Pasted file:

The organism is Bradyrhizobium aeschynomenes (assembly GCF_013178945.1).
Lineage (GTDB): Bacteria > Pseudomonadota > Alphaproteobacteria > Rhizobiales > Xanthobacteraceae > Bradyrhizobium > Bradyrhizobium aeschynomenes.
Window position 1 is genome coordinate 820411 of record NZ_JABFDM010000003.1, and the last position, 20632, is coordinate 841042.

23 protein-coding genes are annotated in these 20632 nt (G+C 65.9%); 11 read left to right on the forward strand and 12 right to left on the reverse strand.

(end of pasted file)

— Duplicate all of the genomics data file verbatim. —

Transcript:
The organism is Bradyrhizobium aeschynomenes (assembly GCF_013178945.1).
Lineage (GTDB): Bacteria > Pseudomonadota > Alphaproteobacteria > Rhizobiales > Xanthobacteraceae > Bradyrhizobium > Bradyrhizobium aeschynomenes.
Window position 1 is genome coordinate 820411 of record NZ_JABFDM010000003.1, and the last position, 20632, is coordinate 841042.

23 protein-coding genes are annotated in these 20632 nt (G+C 65.9%); 11 read left to right on the forward strand and 12 right to left on the reverse strand.